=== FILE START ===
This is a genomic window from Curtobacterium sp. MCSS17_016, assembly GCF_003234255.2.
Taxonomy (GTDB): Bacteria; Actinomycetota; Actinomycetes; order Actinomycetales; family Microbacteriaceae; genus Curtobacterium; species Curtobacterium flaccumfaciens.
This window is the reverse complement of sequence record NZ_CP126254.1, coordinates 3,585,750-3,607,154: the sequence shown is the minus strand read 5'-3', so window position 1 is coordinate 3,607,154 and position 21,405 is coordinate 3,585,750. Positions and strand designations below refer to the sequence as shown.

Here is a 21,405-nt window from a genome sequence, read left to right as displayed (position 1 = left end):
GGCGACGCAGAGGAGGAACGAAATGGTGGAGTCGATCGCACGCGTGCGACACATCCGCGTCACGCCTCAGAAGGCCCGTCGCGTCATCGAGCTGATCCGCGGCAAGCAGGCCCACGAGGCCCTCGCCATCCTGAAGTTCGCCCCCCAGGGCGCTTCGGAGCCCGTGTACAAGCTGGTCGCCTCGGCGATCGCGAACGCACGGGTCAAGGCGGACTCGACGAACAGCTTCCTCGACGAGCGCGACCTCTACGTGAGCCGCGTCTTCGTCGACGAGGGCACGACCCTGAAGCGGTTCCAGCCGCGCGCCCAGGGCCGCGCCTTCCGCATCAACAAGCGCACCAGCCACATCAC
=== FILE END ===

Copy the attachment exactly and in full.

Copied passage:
This is a genomic window from Curtobacterium sp. MCSS17_016, assembly GCF_003234255.2.
Taxonomy (GTDB): Bacteria; Actinomycetota; Actinomycetes; order Actinomycetales; family Microbacteriaceae; genus Curtobacterium; species Curtobacterium flaccumfaciens.
This window is the reverse complement of sequence record NZ_CP126254.1, coordinates 3,585,750-3,607,154: the sequence shown is the minus strand read 5'-3', so window position 1 is coordinate 3,607,154 and position 21,405 is coordinate 3,585,750. Positions and strand designations below refer to the sequence as shown.

Here is a 21,405-nt window from a genome sequence, read left to right as displayed (position 1 = left end):
GGCGACGCAGAGGAGGAACGAAATGGTGGAGTCGATCGCACGCGTGCGACACATCCGCGTCACGCCTCAGAAGGCCCGTCGCGTCATCGAGCTGATCCGCGGCAAGCAGGCCCACGAGGCCCTCGCCATCCTGAAGTTCGCCCCCCAGGGCGCTTCGGAGCCCGTGTACAAGCTGGTCGCCTCGGCGATCGCGAACGCACGGGTCAAGGCGGACTCGACGAACAGCTTCCTCGACGAGCGCGACCTCTACGTGAGCCGCGTCTTCGTCGACGAGGGCACGACCCTGAAGCGGTTCCAGCCGCGCGCCCAGGGCCGCGCCTTCCGCATCAACAAGCGCACCAGCCACATCAC